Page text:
Depending on how many generations were included, this is a possibility plus Ancestry.com is only compiling information from what's on their web site. It is not necessarily complete. Now that you have these names, compare them with what you know about your family.
If you are brand new to genealogical research, a great way to begin is to talk to your various family members, especially the more senior ones, and ask them questions so you can gather names, dates, places, and stories. With that information in hand, you can begin to gather records about these family members and the places associated with them.
For more ideas, please check NARA's web site at Resources for Genealogists and Family Historians
From what I've read, they compare your DNA with others who have also been tested. The family trees of the matching DNA sets - dating back as far as they go - are then matched based on similar surnames on those trees.
This does not mean that the people you match with would necessarily have your surname today. It just means that at some point in both of your family trees relatives shared surnames and you have similar DNA according to the test.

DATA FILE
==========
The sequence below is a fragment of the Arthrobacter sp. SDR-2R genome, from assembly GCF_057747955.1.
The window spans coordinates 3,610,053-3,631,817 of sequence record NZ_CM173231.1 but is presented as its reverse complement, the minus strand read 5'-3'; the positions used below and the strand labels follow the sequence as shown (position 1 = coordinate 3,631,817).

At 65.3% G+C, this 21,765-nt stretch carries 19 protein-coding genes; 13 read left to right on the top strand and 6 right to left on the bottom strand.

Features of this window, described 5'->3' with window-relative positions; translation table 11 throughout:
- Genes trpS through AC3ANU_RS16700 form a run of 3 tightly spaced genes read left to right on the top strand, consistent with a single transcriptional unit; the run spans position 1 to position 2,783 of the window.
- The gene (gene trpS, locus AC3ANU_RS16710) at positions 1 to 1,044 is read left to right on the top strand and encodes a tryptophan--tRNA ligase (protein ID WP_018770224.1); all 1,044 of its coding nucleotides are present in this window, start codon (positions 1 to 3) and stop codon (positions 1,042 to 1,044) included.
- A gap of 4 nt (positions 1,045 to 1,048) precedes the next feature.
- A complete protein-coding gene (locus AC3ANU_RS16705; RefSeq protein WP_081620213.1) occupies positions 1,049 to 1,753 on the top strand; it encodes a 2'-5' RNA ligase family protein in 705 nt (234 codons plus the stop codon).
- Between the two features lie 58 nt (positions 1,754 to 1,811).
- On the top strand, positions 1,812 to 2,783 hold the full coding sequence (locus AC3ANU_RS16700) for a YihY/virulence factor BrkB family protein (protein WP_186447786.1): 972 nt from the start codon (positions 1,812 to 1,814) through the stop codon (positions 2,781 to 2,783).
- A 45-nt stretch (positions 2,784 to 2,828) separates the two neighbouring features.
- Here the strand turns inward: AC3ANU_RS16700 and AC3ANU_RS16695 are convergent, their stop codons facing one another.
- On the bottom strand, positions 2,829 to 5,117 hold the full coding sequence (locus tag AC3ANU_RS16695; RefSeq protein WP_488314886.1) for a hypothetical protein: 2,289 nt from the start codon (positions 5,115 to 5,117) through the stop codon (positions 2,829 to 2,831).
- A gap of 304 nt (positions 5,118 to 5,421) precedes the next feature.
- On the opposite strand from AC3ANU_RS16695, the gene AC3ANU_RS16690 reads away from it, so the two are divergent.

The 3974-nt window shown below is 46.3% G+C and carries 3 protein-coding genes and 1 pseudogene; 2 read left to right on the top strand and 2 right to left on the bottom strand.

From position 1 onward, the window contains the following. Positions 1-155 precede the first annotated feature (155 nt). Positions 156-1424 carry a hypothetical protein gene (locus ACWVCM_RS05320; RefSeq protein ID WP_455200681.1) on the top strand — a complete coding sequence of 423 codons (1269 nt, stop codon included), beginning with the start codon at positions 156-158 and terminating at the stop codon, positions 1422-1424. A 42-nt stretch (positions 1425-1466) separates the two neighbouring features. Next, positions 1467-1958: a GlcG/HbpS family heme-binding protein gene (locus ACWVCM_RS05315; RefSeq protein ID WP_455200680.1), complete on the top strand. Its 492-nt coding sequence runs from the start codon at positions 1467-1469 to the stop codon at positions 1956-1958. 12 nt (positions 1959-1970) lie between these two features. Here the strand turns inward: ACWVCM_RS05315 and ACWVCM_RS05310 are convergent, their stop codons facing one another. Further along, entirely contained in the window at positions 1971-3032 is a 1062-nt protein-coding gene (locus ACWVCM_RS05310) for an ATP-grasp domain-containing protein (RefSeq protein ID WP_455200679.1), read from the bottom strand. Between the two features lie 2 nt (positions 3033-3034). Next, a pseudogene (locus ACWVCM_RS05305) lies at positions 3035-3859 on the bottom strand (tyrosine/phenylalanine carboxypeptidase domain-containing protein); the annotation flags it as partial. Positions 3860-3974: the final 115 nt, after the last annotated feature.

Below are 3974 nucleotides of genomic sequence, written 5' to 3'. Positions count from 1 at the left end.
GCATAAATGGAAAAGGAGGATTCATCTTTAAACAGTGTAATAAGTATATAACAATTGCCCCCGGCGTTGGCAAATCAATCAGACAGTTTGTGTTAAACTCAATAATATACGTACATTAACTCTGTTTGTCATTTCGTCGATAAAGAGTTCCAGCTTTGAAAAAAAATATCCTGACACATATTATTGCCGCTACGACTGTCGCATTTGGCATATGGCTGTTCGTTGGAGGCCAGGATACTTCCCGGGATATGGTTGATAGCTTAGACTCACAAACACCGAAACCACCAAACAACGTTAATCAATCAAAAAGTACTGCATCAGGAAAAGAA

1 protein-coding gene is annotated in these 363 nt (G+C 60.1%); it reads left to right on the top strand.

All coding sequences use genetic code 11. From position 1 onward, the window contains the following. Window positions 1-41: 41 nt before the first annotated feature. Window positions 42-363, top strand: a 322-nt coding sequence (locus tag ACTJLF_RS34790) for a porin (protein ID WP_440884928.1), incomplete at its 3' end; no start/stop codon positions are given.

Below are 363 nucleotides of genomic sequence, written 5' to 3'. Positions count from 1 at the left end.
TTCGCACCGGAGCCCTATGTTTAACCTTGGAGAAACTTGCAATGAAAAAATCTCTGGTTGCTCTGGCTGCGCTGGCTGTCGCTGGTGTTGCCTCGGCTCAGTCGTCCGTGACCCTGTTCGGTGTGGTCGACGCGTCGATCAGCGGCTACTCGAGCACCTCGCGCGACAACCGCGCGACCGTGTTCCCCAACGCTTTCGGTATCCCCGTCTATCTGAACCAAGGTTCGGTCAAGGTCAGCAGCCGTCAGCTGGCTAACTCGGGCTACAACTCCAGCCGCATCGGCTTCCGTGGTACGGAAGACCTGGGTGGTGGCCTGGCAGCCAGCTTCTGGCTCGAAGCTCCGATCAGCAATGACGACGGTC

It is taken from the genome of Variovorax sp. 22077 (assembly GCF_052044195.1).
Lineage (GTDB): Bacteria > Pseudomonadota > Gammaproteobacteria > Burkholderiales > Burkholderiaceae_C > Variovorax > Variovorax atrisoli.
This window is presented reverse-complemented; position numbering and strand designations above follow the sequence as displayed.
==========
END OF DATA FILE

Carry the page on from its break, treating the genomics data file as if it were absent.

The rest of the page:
You can imagine how removed the relation can be after hundreds of years. Also, the accuracy can shrink to as low as 10% when you're talking distant cousins.
All that a DNA match means on Ancestry is that somewhere along the line your matches have a shared ancestor with you. Since Ancestry's test uses autosomal DNA, it is using information that has been passed down in your DNA by both your parents. Your matches could be cousins from either side, and may not even have a shared ancestor for 5 or 6 generations.
If you're looking specifically for information on your last name, I would recommend looking into joining a DNA project for your surname of interest. These projects focus on testing using Y-DNA down the male line (women interested in them can have a male relative on their paternal line take the test) and can narrow down possible lines of descent from a particular ancestor with that surname.